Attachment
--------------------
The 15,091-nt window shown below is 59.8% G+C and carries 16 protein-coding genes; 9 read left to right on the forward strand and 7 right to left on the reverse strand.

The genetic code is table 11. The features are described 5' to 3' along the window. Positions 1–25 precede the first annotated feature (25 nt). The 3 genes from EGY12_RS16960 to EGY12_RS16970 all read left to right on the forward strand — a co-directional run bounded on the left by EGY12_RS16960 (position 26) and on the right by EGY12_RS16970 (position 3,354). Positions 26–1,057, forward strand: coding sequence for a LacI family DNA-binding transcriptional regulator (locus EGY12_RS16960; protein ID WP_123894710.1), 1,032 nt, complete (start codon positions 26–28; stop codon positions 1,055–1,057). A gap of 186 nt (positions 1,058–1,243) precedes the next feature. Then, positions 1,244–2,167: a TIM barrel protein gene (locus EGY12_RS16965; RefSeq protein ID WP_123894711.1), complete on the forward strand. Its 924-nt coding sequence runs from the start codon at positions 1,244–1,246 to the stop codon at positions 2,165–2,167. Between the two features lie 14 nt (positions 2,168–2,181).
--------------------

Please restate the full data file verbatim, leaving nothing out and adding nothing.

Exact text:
The 15,091-nt window shown below is 59.8% G+C and carries 16 protein-coding genes; 9 read left to right on the forward strand and 7 right to left on the reverse strand.

The genetic code is table 11. The features are described 5' to 3' along the window. Positions 1–25 precede the first annotated feature (25 nt). The 3 genes from EGY12_RS16960 to EGY12_RS16970 all read left to right on the forward strand — a co-directional run bounded on the left by EGY12_RS16960 (position 26) and on the right by EGY12_RS16970 (position 3,354). Positions 26–1,057, forward strand: coding sequence for a LacI family DNA-binding transcriptional regulator (locus EGY12_RS16960; protein ID WP_123894710.1), 1,032 nt, complete (start codon positions 26–28; stop codon positions 1,055–1,057). A gap of 186 nt (positions 1,058–1,243) precedes the next feature. Then, positions 1,244–2,167: a TIM barrel protein gene (locus EGY12_RS16965; RefSeq protein ID WP_123894711.1), complete on the forward strand. Its 924-nt coding sequence runs from the start codon at positions 1,244–1,246 to the stop codon at positions 2,165–2,167. Between the two features lie 14 nt (positions 2,168–2,181).